The book of Why

Beate Sick (UZH)


This talk discusses parts of the “The book of Why” by Judea Pearl and Dana Mackenzie. the book was discussed in the New York Times and on ML Reddit and also in a science podcast (last third) The reading of the book inspired me a lot and brought me to reflect on typical pitfalls and the limitations of statistics and machine learning and the great potentials of incorporating causal graphical using the language of Bayesian Networks. I will use examples from the book to point out that intervention planning and the search for causal relationships with observational data requires the usage of graphical causal models.

Effects of client-counselor matching on counseling and motivating unemployed clients

Julia Casutt

In my contribution, I want to investigate the impact of client-counsellor matching in the framework of counselling unemployed people at the local unemployment agencies in Switzerland (Regionale Arbeitsvermittlungszentren RAV). I’m interested in whether certain matching constellations (e.g. female counsellors/female clients, client and counsellor are in the same age-group etc.) affect the job search outcomes and reduce the duration of unemployment. My database consists of about 60000 unemployment cases from 2016, where I have information on socio-economic characteristics and other variables for both counsellor and client as well as information on outcome and duration of the job search. For my research I want to apply causal inference methods in order to derive well-founded recommendations for my work.

Bayesian networks meet observational data

Gilles Kratzer (UZH)


Bayesian Networks are types of graphical models that are useful to model high dimensional and strongly correlated data in a causal or acausal perspective. They have an impressive track record list of successful applications to real-world data. Bayesian networks are used for modelling beliefs in a wide range of domains such as social sciences, veterinary epidemiology, decisions support system or bioinformatics. The purpose of this talk is to present a short overview of the comprehensive methodology using an R package called abn. To introduce large classes of algorithms used in practice to learn the structures. To discuss performance and practical usability of approximate or exact inference frameworks. In an applied perspective and in Bayesian Network context, researchers often struggle to select a moderate number of variables. Indeed the class of problem where Bayesian Networks are proficient implies typically not a unique outcome-type formulation. Consequently, classical variable selection methods based on predictive power often fail to select significant variables when related to multiple outcomes. A possible alternative, based on a general implementation of the minimum redundancy maximum relevance model, will be presented using the varrank R package. Possible synergies between those methodologies will be highlighted using real-world data.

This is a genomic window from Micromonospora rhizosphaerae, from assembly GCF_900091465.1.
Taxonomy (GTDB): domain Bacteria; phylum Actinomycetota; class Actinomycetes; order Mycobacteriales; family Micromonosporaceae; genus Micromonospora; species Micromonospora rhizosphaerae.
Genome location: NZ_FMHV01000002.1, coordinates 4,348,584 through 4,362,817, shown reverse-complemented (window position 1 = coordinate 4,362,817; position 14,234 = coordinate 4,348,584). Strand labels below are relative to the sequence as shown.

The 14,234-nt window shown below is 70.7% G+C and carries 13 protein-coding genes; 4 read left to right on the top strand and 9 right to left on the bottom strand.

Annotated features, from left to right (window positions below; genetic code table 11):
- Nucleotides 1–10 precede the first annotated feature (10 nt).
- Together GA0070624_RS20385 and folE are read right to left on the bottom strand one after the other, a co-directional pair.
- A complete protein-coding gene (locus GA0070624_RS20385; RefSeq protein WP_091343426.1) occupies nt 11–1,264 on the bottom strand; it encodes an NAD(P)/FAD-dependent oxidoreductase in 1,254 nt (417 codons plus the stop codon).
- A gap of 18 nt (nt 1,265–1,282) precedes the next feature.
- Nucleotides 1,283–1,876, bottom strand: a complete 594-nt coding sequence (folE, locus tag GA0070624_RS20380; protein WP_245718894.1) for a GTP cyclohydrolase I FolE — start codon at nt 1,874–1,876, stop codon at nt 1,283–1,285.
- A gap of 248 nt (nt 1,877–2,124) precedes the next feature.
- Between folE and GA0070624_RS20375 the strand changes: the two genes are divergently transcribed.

Comparing covariate adjustment in interventional and observational studies

Markus Kalisch (ETH)


Covariate adjustment is a popular tool for trying to estimat causal effects from interventional and observational data. We sketch both fields of application and comment on recent research on the validity of covariate adjustment sets.

Methods to estimate personalised treatment effects in observational data

Daniela Buchwald (LMU)


The propensity score is commonly used for adjustment in causal inference. Methods include Inverse Probability of Treatment Weighting (IPTW) – where observations are weighted according to the probability of receiving the treatment–, Matching – a method for data preprocessing with the goal to reduce imbalance between the treated and control group–, Stratification, and Including the propensity score as a covariate. These methods can be used in different contexts, for example when estimating personalised treatment effects. In this presentation we will discuss propensity score adjustment and show examples how to use them for personalised medicine.

Challenges of intervention planning in an ongoing project with observational MS patient data

Heidi Seibold (LMU)


For the multiple sclerosis use-case in DIFUTURE project we want to determine which patients should receive which treatment. The database at hand stems from clinical practice and comes with various challenges. In this talk I will present the project, challenges and possible solutions and hope to get some input from the participants on how to overcome the challenges.

Interpretable Machine Learning

Christoph Molnar (LMU)


Machine learning has great potential for improving products, processes and research. But machine learning models usually don’t explain their predictions, which is an obstacle to the application of machine learning. This presentation gives an overview of methods and models to make machine learning more interpretable.